On the grid or off it

While Om has to “check my mails constantly; nowadays you are also always on-duty on company WhatsApp to respond to queries anytime,” Romali prefers to be completely off-the-grid on vacation. Yuki also pleads guilty of checking office mail on vacation, “It can be avoided but I want to keep tabs on the work status.”

When on his rare break, Neel “enjoys the break by staying disconnected. If it’s unavoidable, then someone in office connects with me, with prior planning.” Nitin also “checked work mail due to unavoidable client dependency.”

Shorter breaks
Om’s last vacation was “a week-long one in August, after a year of negotiating leave. My wife had planned the visit to Singapore; it’s amazing to be in such a beautiful country but the happiness couldn’t last longer than a week.”

Nitin holidayed in July 2018 again in Bangalore-Mysuru-Ooty for a week. Yuki loves Goa and revisited it “for three days in November.” Romali too went to Goa last December for four days for a refreshing break with colleagues.

Are regular vacations necessary?

“Regular leave definitely help. We return rejuvenated and put in more efforts, which increases our company’s productivity,” Om replies, and has Neel agreeing. “My leave lapses every year as we can carry forward only 10. I would rather be on leave than have them lapse or encashed.”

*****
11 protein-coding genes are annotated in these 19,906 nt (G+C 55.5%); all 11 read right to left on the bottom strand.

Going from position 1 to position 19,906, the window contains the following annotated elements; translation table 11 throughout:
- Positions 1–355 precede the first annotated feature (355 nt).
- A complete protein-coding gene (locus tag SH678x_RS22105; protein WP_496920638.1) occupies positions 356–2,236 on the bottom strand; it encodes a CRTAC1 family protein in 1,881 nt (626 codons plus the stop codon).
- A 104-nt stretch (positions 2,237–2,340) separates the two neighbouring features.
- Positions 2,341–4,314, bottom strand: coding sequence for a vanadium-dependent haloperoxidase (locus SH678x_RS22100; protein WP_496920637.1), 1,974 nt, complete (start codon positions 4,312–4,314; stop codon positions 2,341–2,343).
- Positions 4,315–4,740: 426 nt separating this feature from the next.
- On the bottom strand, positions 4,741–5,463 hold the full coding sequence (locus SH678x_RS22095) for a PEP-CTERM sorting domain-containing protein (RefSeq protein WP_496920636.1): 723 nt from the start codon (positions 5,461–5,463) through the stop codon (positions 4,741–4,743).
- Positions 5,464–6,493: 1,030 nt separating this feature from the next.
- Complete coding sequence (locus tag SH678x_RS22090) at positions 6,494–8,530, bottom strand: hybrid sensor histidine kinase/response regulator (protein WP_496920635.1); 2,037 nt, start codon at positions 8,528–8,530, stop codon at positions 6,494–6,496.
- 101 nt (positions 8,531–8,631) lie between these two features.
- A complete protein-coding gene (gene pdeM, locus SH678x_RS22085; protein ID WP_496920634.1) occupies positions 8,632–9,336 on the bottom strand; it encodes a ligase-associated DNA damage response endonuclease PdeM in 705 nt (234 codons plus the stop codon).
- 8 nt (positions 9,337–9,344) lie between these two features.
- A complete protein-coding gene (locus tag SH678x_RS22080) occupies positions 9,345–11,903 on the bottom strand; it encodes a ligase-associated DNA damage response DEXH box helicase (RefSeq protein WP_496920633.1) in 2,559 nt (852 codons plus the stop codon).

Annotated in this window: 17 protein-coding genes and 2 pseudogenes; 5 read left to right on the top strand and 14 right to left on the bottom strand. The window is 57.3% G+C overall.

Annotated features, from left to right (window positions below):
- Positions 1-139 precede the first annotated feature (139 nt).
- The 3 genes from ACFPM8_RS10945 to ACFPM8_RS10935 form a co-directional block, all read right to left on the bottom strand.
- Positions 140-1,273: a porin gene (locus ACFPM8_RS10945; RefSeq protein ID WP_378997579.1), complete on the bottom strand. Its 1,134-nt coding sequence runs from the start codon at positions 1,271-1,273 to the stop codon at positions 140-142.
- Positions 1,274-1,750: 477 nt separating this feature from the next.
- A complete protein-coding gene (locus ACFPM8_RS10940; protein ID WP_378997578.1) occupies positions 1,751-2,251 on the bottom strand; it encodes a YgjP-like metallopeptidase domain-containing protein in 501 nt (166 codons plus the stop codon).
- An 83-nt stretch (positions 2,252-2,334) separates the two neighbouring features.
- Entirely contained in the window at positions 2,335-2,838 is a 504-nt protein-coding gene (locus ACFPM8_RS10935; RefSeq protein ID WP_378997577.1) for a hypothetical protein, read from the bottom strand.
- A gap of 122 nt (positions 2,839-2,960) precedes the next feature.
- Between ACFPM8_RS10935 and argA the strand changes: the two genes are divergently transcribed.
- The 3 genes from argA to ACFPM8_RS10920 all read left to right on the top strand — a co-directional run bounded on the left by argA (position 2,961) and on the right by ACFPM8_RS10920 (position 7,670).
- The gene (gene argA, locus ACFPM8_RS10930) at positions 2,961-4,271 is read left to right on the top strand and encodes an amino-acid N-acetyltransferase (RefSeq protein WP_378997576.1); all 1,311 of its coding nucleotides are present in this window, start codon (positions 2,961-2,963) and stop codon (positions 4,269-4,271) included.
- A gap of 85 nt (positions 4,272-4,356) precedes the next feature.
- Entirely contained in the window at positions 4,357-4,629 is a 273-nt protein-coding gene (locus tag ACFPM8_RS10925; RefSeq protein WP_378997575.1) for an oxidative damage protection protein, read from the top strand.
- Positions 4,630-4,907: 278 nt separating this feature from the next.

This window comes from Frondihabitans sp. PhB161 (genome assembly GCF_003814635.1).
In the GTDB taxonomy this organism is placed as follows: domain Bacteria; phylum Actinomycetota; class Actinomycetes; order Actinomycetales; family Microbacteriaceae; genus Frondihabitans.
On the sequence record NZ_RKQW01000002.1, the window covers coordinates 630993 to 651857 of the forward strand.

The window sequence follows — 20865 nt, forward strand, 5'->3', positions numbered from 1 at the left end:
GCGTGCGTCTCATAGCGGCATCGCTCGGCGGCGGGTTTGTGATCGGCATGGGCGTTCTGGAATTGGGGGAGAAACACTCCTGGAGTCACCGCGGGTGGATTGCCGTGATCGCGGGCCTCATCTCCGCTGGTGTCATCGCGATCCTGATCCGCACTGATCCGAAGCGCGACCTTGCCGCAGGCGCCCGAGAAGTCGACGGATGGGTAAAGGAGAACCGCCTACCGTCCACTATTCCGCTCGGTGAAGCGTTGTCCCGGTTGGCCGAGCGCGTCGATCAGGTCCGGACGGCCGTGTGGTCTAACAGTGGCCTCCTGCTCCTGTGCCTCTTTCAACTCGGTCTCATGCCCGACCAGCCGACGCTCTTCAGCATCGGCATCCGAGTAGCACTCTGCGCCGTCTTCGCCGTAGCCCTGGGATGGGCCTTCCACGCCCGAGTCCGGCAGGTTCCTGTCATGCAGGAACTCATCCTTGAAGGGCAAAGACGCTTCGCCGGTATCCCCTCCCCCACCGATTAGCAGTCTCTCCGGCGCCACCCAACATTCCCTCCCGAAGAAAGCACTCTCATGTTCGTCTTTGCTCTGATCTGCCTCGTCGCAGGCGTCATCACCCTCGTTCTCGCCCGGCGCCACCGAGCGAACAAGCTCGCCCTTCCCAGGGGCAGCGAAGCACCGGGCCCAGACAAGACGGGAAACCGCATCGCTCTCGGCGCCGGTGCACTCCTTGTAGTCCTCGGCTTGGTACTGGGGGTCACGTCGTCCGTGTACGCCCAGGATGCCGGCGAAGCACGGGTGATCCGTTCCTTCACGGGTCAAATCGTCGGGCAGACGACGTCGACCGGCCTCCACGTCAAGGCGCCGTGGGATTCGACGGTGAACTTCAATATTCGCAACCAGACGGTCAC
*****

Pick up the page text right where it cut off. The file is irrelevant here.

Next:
Romali prefers to “encash leave only when I leave a company. Otherwise, I utilise them as even short trips refresh me.” Yuki agrees to this the last statement totally.

Nitin, on the other hand, has a divergent view, “I do not recommend taking regular leave if weekends are provided. They impact work; projects are delayed due to leave.” Interesting to note that he has never encashed his leave, had them lapsed or been denied them either. He also admitted having access to work-from-home facility as well. No wonder no complaints, huh?

India wants to know

Om is crystal clear when he points fingers, “The management is to blame for this ongoing situation. I wonder why the HR never tries to reason why employees’ leaves are lapsing in bulk and work to remedy the situation.”

There’s a solution. “Manage workloads well, and redistribute work to on-duty team members to ensure that a person in really ‘on leave’.” Yuki is as forthright, “If my approved leave is cancelled later, I will check with my boss and the HR for sure, and need to see a good reason for it.”

Romali and Neel say blaming anyone pointless. She elaborates, “Colleagues accumulate leave for end-of-year travel, which maybe denied due to client exigencies. Some people avoid taking leave as they lack interest and others have monetary issues.”